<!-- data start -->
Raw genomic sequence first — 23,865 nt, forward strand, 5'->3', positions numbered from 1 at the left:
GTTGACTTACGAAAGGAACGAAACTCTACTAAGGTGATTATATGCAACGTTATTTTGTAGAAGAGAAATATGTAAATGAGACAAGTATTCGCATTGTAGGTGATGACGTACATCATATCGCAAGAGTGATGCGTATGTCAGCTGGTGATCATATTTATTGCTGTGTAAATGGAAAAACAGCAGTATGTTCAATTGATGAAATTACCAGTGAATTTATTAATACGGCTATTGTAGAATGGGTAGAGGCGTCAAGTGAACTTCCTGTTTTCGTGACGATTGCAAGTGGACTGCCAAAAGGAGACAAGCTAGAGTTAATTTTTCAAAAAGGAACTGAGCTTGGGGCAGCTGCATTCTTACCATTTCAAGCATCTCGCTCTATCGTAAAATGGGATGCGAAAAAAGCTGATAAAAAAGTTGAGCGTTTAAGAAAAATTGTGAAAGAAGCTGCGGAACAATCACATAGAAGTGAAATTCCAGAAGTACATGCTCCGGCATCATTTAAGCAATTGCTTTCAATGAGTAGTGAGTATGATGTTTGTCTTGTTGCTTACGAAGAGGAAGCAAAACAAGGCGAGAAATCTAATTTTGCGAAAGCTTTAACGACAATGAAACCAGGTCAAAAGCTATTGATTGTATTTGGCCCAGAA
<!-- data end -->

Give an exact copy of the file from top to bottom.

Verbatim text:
Raw genomic sequence first — 23,865 nt, forward strand, 5'->3', positions numbered from 1 at the left:
GTTGACTTACGAAAGGAACGAAACTCTACTAAGGTGATTATATGCAACGTTATTTTGTAGAAGAGAAATATGTAAATGAGACAAGTATTCGCATTGTAGGTGATGACGTACATCATATCGCAAGAGTGATGCGTATGTCAGCTGGTGATCATATTTATTGCTGTGTAAATGGAAAAACAGCAGTATGTTCAATTGATGAAATTACCAGTGAATTTATTAATACGGCTATTGTAGAATGGGTAGAGGCGTCAAGTGAACTTCCTGTTTTCGTGACGATTGCAAGTGGACTGCCAAAAGGAGACAAGCTAGAGTTAATTTTTCAAAAAGGAACTGAGCTTGGGGCAGCTGCATTCTTACCATTTCAAGCATCTCGCTCTATCGTAAAATGGGATGCGAAAAAAGCTGATAAAAAAGTTGAGCGTTTAAGAAAAATTGTGAAAGAAGCTGCGGAACAATCACATAGAAGTGAAATTCCAGAAGTACATGCTCCGGCATCATTTAAGCAATTGCTTTCAATGAGTAGTGAGTATGATGTTTGTCTTGTTGCTTACGAAGAGGAAGCAAAACAAGGCGAGAAATCTAATTTTGCGAAAGCTTTAACGACAATGAAACCAGGTCAAAAGCTATTGATTGTATTTGGCCCAGAA